The advent of new service models in the technology marketplace—in particular the cloud—has changed the way IT services are being provisioned. The IT department, once the major provider of technology to its campus, has become one service provider among many.
BiographyKaren A. Wetzel has worked in higher education for nearly 20 years. She joined EDUCAUSE as Program Manager in March 2011, managing the Advanced Core Technologies Initiative (ACTI) Working Groups and working with the EDUCAUSE Washington Office, where she supported the Network Council, the EDUCAUSE Campus Policy program, and the EDUCAUSE Policy office. In summer 2013, she transitioned to working under the EDUCAUSE Center for Analysis and Research (ECAR), where she is responsible for leadership and management of the ECAR Working Groups (formerly ACTI). In this role, Karen provides direction to the working groups and collaborates with members and EDUCAUSE colleagues to ensure that current issues, emerging trends, and opportunities of special interest are identified, supported, and communicated.
Prior to joining EDUCAUSE, Karen served as Standards Program Manager for the National Information Standards Organization (NISO), where she participated in leadership committee and working group meetings to help develop work priorities, workflows, schedules, and benchmarks; developed and organized outreach and education programs; developed organizational procedures and policies; and oversaw standards development work and reporting. As Distance Education Librarian at The George Washington University, she developed and directed a library services program for the university's distance education community. Previously, she worked with the Association of Research Libraries, where she managed the association's distance learning initiative. Karen holds a BA from the University of California, Los Angeles, an MA from Boston College, and an MLS from the Catholic University of America.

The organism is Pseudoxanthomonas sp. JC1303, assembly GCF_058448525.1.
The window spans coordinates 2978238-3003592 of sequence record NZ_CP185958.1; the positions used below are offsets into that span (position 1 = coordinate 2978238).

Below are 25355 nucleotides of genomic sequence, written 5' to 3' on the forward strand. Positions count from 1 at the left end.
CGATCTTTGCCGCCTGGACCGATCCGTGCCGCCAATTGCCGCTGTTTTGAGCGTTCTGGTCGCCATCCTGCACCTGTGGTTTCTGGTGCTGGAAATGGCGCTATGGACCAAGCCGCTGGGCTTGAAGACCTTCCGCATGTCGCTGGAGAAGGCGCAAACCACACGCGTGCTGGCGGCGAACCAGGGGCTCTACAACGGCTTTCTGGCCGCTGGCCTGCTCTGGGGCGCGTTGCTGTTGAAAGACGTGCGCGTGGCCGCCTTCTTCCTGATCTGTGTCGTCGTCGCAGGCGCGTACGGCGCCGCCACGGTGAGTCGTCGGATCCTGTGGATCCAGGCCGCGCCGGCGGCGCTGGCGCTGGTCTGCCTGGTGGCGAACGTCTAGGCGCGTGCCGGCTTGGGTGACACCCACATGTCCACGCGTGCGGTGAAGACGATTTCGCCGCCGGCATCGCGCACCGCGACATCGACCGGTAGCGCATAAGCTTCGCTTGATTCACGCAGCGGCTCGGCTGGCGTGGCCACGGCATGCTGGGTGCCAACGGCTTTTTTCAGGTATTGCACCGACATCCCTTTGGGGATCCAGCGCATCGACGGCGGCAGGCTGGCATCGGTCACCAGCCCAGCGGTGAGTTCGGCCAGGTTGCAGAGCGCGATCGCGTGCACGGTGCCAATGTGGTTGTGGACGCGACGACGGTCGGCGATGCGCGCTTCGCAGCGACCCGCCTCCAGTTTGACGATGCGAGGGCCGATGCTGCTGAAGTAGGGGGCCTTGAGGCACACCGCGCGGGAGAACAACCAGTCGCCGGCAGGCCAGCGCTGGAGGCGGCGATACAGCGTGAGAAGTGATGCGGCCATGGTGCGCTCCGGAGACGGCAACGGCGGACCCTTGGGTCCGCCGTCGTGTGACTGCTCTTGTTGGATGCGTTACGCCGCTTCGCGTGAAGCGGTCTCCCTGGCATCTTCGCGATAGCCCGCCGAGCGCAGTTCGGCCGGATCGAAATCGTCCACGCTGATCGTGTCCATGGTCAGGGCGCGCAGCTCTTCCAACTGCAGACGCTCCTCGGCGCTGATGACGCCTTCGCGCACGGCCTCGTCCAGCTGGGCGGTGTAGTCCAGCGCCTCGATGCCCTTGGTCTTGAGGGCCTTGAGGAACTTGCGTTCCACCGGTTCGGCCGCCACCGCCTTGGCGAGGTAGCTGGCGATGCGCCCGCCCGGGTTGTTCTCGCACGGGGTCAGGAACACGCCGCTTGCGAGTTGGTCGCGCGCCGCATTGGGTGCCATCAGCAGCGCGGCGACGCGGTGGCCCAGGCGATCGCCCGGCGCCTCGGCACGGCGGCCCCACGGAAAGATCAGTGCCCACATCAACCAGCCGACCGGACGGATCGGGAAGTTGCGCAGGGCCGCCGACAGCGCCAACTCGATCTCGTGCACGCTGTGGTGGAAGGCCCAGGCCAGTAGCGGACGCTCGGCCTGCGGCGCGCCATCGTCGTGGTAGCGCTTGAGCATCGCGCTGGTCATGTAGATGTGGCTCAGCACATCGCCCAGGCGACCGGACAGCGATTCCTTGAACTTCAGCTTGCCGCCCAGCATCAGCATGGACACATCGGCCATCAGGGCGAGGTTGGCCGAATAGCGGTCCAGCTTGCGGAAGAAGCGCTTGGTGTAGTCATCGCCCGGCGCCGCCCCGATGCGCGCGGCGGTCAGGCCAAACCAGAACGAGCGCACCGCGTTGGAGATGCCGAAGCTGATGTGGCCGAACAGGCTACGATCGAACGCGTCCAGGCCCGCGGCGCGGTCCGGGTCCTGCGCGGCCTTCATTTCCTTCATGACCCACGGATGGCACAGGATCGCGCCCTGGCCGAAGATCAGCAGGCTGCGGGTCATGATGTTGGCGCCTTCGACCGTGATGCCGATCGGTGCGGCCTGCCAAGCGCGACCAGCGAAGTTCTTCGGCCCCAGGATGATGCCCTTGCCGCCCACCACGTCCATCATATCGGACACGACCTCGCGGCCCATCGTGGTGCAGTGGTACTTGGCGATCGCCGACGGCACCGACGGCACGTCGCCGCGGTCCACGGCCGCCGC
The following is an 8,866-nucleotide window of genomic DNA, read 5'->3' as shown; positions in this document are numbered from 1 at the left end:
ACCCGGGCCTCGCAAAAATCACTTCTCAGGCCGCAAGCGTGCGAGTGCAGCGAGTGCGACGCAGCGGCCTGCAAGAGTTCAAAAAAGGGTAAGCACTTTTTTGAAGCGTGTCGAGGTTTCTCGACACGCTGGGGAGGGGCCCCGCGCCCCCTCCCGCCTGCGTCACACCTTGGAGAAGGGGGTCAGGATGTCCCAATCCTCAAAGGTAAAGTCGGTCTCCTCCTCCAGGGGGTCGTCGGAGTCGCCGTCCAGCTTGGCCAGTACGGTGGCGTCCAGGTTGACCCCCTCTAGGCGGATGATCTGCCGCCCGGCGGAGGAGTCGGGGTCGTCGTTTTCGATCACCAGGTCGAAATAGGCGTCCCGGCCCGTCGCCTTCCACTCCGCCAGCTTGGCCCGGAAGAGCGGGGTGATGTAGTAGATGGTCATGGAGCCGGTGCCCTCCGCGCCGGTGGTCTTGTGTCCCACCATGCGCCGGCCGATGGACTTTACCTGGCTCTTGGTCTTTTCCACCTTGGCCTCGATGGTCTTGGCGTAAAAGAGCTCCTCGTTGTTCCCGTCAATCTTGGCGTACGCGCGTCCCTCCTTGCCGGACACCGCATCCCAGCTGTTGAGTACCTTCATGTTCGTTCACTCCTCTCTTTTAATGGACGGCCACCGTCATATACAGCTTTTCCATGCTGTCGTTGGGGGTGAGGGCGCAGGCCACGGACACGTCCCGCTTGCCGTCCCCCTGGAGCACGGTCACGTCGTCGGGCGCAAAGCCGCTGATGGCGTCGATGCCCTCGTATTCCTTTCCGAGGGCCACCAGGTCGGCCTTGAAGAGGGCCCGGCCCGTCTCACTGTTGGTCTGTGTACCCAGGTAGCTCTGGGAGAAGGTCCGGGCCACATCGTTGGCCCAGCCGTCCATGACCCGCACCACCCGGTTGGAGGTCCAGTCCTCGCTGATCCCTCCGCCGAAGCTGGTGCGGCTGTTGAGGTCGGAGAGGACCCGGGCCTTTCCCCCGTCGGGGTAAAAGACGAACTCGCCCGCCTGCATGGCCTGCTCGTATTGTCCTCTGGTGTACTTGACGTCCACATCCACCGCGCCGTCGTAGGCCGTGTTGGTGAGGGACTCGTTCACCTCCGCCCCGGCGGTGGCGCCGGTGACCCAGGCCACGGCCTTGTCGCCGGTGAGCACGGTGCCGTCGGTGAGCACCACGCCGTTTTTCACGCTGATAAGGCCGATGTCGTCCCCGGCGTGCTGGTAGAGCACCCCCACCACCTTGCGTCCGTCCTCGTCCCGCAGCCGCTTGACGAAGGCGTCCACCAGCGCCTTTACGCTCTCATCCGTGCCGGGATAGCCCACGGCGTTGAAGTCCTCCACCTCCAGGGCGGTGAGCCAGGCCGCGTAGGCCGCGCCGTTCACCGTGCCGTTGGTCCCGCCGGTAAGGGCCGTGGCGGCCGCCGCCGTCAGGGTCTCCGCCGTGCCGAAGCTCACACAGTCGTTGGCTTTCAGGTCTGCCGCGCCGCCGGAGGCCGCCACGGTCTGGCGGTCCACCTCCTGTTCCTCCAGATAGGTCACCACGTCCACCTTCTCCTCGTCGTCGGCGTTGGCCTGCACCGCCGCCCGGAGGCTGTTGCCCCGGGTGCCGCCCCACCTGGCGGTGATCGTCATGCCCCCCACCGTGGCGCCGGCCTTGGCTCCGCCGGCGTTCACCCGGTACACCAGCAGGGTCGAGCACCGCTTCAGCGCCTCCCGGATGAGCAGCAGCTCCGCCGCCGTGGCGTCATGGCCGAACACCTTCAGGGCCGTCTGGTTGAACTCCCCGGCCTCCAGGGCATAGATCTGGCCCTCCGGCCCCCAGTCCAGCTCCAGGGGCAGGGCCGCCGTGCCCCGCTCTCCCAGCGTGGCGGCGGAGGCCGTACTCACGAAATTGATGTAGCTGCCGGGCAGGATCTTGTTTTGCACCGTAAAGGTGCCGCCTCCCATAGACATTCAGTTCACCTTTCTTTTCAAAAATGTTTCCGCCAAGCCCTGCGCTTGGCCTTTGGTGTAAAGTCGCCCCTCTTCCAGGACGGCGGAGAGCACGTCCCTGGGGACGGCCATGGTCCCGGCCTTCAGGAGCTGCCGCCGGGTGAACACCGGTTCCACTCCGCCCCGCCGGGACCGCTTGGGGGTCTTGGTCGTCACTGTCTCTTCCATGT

EDUCAUSE and Jisc collaborated to answer the question "How do we best prepare the next generation to lead?" Their advice targets mid-career IT staff aspiring to leadership roles.
Ethernet fabrics address networking issues that have come about as a result of an increase in server virtualization and more complex and diverse applications. Ethernet fabrics help meet bandwidth and flexibility requirements and provide a scalable, low-latency networking approach.